Avoidant Restrictive Food Intake Disorder (ARFID) is a phobia related to trying new foods. A person with ARFID may sincerely desire to eat new foods, might even like the look and smell of new foods, but be unable to bring themselves to taste them. The most common reasons is that they start to gag or retch if they do.
In the past ARFID was referred to as ‘fussy eating’ or ‘picky eating’. This however is a widespread misconception. My young children are fussy eaters (they will not eat any food that does not look in pristine condition). That is normal for young children. They do not however have a phobia, so to simply label people with ARFID as ‘fussy eaters’ is doing them a grave injustice. ARFID is as real and as valid as spider-phobia, snake phobia or flying phobia. It is the same phobic mechanism at work. It just so happens to have been historically associated with food rather than the more familiar targets of phobias. As a general rule of thumb: the difference between picky eaters and people with ARFID is that picky eaters they CAN eat foods but choose not to and in ARFID people want to eat foods but CANNOT.
Back in 2010 I was invited to be the psychologist on BBC3s Freaky Eaters (series 3), working with 8 people with extreme ARFID. I never had any specialist formal training in selective eating disorders. In fact I’d never even heard of ARFID. But I studied the subject and I cracked it. Following on from that programme, I was a member of the ‘fussy-eaters’ forum and as a result of the attention my work got on these two mediums, I have since seen over 1,400 people to date (Spring 2016) for ARFID, probably inadvertently making me the most experienced therapist for ARFID in the UK, if not in the world.
There is a forum on Facebook open to the general public called ‘Selective Eating Disorder’ which I joined in April 2013. In this forum you will find testimonials from parents who have tried hypnotherapy with other therapist without success. One lady even had 8 sessions with a doctor with over 25 years of clinical experience in hypnosis (twice mine) and yet her son had still not tried even one new food. I saw her son for just over an hour on Skype and afterwards he calmly started eating foods which he had never tried before. I’ve openly asked the hundreds of forum members to list any hypnotherapist or medical clinic they have come across with good success rates, and so far no one has matched my one session results. My point is that I am not an expert on eating disorders and yet I have more success and understanding about the true underlying subconscious mechanics than a typical specialist eating disorders clinic, with doctors formally trained in the field. What I do know, and know very well, is the relationship between the conscious and subconscious mind and how to get these two to work together for any challenge they face (see my book ‘Take Charge of Your Life with NLP’). This is what allows me to crack similar challenges quicker and far more effectively than most other methods I am aware of.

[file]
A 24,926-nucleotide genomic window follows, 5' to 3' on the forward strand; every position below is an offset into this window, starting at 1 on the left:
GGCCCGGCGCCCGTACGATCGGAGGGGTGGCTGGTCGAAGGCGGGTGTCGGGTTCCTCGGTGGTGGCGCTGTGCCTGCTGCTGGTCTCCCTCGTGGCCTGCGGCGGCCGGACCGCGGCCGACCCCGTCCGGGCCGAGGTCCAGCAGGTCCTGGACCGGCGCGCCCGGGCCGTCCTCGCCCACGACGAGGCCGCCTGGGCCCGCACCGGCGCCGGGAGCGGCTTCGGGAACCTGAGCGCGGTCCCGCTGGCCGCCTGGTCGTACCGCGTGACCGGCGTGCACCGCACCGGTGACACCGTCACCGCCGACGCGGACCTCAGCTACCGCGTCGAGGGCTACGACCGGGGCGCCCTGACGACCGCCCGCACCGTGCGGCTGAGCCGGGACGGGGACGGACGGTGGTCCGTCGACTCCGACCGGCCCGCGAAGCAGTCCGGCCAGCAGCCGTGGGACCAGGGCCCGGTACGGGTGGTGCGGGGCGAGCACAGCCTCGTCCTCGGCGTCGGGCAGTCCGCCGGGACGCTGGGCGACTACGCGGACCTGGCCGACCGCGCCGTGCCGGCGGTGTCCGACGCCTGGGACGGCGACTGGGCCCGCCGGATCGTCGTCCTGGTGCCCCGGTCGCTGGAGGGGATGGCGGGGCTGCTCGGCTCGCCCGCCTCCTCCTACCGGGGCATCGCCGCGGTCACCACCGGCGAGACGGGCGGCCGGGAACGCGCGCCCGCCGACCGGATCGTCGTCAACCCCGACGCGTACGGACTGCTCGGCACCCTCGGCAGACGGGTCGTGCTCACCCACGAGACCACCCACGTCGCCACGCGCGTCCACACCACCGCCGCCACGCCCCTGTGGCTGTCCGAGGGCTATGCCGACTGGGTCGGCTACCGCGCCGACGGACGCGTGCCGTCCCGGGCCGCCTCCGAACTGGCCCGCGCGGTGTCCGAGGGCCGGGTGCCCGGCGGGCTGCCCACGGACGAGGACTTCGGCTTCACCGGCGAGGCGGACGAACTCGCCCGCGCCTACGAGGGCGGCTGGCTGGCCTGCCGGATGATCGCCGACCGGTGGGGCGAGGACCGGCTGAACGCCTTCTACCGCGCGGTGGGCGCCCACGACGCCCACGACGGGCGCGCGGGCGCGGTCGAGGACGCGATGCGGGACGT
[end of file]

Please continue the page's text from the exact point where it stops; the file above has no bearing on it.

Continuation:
My ARFID protocol involves a single two-hour session where I combine several therapies including my particular brand of clinical hypnotherapy. The main aim is to release the fear that prevents individuals from eating the foods they want. Occasionally, there is more than just fear in the way as a block. There might be issues to do with family dynamics and relationships, in younger clients there may be the presence of secondary gains (such as subconscious attention-seeking or preferential treatment from parents). A few times I have had ARFID combined with OCD, all of which mean more work is needed to address the extra threads. To date my success rate for adults and older teenagers is approaching 100% (only one or two people out of every couple of hundred clients do not try food after the session), and approx 75% with children after one session.
Please note that the 2 hour protocol actually includes just over an hour and 20 minutes of therapy and about 20-30mins for preparing and presenting foods so that clients can taste them in their own time without pressure. I believe in testing my work and always ask client to bring at least 5-6 foods of increasing challenge which they would like to try but currently cannot bring themselves to eat. Sometimes clients love most of the food they bring, but more importantly most clients will still dislike one or two foods they have brought to eat – but they do not gag or are not afraid of eating them, and it does not prevent them from trying other foods. An extra 20 minutes is factored in just in case clients get lost finding me or held up in traffic (they often travel from far away and I would hate to run out of time if they were delayed and not complete the therapy after the effort made to see me). And sometimes some extra time may be needed to go over anything.
For more information on how I can help with ARFID contact me today on 0207 794 8730.